U.S. Soy Sales Continue To Disappoint

The pace of U.S. soybean export sales remains very disappointing, suggesting USDA will have to further lower its projection for 2005-06 exports in December. USDA reported soybean export sales for the week ended Nov. 17 of just 8.1 million bushels, compared with trade expectations of 18.5-25.5 million bushels. That weekly total was a marketing year low and was 68.5% below the average of the previous four weeks. What may be even more troubling to the market is that the weekly report suggests Chinese buyers have been “washing out,” or selling back U.S. cargoes. USDA reported that sales of 68,400 metric tons of U.S. soybeans to Taiwan and 58,000 metric tons to Spain were all switched from China. Through Nov. 17, U.S. soybean export sales commitments for 2005-06 stood at 408.6 million bushels, 29.3% below a year earlier. The current USDA projection for 2005-06 is for exports to come in only 2.5% below a year earlier. The main reason for the slow pace of U.S. sales appears to be continued stiff competition from large South American soybean stocks.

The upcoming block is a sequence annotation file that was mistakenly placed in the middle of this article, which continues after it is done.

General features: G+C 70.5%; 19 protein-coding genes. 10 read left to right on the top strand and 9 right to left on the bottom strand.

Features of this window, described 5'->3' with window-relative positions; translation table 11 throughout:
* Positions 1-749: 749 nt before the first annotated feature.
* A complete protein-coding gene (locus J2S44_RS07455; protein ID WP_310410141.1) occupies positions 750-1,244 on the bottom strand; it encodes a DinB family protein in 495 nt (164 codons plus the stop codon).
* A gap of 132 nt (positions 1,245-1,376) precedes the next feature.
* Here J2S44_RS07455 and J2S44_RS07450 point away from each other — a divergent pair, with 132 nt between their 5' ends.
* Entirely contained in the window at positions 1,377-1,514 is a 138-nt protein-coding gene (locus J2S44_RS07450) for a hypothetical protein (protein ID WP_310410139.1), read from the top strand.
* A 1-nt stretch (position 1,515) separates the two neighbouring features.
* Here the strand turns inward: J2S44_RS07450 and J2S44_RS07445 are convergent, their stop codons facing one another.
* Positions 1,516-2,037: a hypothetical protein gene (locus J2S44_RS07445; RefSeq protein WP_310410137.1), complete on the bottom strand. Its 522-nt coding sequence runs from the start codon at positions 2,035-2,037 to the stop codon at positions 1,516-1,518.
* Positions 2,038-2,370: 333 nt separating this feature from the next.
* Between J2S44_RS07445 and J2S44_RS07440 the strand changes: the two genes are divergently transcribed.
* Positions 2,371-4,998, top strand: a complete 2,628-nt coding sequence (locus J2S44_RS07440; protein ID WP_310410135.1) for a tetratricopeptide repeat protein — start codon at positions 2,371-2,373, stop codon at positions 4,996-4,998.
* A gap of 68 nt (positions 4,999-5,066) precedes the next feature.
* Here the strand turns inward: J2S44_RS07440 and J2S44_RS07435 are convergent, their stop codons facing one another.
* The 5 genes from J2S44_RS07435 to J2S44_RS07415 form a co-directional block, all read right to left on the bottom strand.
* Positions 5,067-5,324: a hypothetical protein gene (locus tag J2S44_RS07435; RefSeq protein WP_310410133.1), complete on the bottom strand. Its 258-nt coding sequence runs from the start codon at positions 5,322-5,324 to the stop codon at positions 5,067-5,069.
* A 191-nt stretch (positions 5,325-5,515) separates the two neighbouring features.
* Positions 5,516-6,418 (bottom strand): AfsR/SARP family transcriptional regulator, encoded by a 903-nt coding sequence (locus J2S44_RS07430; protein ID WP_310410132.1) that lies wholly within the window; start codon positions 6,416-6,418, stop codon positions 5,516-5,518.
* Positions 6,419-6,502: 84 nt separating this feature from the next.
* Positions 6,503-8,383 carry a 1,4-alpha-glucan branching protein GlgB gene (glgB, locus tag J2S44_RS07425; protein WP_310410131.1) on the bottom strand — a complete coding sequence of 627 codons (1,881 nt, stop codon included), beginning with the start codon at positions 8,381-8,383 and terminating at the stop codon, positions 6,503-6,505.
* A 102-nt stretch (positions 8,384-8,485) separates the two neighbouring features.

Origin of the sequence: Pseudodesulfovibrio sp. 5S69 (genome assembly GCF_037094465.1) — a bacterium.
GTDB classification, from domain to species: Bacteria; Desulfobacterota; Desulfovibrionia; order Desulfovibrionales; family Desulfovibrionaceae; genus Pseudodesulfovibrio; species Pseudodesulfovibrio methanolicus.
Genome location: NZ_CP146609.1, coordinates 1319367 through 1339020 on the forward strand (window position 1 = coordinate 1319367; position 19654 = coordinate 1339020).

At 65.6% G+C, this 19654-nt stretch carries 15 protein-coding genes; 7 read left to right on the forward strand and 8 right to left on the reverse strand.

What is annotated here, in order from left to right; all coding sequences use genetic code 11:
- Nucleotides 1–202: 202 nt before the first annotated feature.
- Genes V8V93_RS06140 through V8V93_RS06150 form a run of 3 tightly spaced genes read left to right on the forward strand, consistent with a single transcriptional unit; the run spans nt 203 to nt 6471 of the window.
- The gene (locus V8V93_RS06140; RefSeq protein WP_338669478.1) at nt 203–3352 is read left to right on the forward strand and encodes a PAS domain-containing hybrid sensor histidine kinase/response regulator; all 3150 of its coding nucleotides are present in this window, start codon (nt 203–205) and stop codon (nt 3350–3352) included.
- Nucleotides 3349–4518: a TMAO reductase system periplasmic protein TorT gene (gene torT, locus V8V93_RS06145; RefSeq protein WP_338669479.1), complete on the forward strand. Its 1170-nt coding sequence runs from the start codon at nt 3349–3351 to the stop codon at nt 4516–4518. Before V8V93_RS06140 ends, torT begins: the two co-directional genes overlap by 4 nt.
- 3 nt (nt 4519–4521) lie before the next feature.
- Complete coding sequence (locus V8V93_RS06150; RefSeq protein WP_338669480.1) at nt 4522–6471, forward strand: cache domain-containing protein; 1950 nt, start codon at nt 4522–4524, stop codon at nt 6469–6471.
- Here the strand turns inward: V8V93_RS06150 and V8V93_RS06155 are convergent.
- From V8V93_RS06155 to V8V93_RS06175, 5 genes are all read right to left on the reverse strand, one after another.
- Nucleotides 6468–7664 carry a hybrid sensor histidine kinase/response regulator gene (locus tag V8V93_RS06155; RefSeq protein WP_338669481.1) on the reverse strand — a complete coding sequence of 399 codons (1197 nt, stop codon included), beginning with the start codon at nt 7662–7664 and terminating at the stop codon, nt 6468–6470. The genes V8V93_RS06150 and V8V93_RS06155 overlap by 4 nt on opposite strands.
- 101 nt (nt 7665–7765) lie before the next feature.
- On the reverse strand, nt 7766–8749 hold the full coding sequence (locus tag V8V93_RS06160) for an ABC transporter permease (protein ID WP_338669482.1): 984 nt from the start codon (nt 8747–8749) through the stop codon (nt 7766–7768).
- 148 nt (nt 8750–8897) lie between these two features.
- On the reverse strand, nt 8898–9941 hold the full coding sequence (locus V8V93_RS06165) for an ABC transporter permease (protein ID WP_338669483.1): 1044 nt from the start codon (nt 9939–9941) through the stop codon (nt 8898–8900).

Chinese customs data indicates that China imported 1.897 million metric tons during October, which was up 21.5% from a year earlier. However, 83% of China’s October imports came from South America, with imports from the U.S. totaling only 290,000 metric tons (10.65 million bushels). U.S. soybean sales to Europe also continue to lag badly, mostly because European Union nations continue to buy from South America. The window for U.S. export sales has been cut short as the new South American harvest should start reaching the market by late March.

Editors note: Richard Brock, The Corn and Soybean Digest's Marketing Editor, is president of Brock Associates, a farm market advisory firm, and publisher of The Brock Report.

To see more market perspectives, visit Brock's Web site at www.brockreport.com.